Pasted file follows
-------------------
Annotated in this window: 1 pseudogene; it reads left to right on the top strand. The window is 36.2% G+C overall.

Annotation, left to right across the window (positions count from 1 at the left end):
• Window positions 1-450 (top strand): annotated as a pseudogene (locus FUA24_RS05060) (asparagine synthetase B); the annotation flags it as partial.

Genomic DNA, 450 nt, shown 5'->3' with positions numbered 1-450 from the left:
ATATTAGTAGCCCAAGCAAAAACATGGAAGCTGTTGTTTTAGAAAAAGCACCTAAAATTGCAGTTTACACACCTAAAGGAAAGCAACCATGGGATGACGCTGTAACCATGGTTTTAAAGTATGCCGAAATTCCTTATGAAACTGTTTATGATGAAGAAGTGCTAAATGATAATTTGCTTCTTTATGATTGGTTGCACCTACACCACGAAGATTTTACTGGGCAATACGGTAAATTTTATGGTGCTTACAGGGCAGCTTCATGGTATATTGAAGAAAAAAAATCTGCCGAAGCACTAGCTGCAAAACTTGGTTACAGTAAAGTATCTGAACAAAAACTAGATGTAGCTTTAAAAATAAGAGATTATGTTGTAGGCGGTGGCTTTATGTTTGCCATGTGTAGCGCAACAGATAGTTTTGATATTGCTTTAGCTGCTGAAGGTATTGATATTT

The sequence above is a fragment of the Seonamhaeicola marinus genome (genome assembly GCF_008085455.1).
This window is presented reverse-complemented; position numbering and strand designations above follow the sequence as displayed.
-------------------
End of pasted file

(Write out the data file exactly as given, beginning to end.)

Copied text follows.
Annotated in this window: 1 pseudogene; it reads left to right on the top strand. The window is 36.2% G+C overall.

Annotation, left to right across the window (positions count from 1 at the left end):
• Window positions 1-450 (top strand): annotated as a pseudogene (locus FUA24_RS05060) (asparagine synthetase B); the annotation flags it as partial.

Genomic DNA, 450 nt, shown 5'->3' with positions numbered 1-450 from the left:
ATATTAGTAGCCCAAGCAAAAACATGGAAGCTGTTGTTTTAGAAAAAGCACCTAAAATTGCAGTTTACACACCTAAAGGAAAGCAACCATGGGATGACGCTGTAACCATGGTTTTAAAGTATGCCGAAATTCCTTATGAAACTGTTTATGATGAAGAAGTGCTAAATGATAATTTGCTTCTTTATGATTGGTTGCACCTACACCACGAAGATTTTACTGGGCAATACGGTAAATTTTATGGTGCTTACAGGGCAGCTTCATGGTATATTGAAGAAAAAAAATCTGCCGAAGCACTAGCTGCAAAACTTGGTTACAGTAAAGTATCTGAACAAAAACTAGATGTAGCTTTAAAAATAAGAGATTATGTTGTAGGCGGTGGCTTTATGTTTGCCATGTGTAGCGCAACAGATAGTTTTGATATTGCTTTAGCTGCTGAAGGTATTGATATTT

The sequence above is a fragment of the Seonamhaeicola marinus genome (genome assembly GCF_008085455.1).
This window is presented reverse-complemented; position numbering and strand designations above follow the sequence as displayed.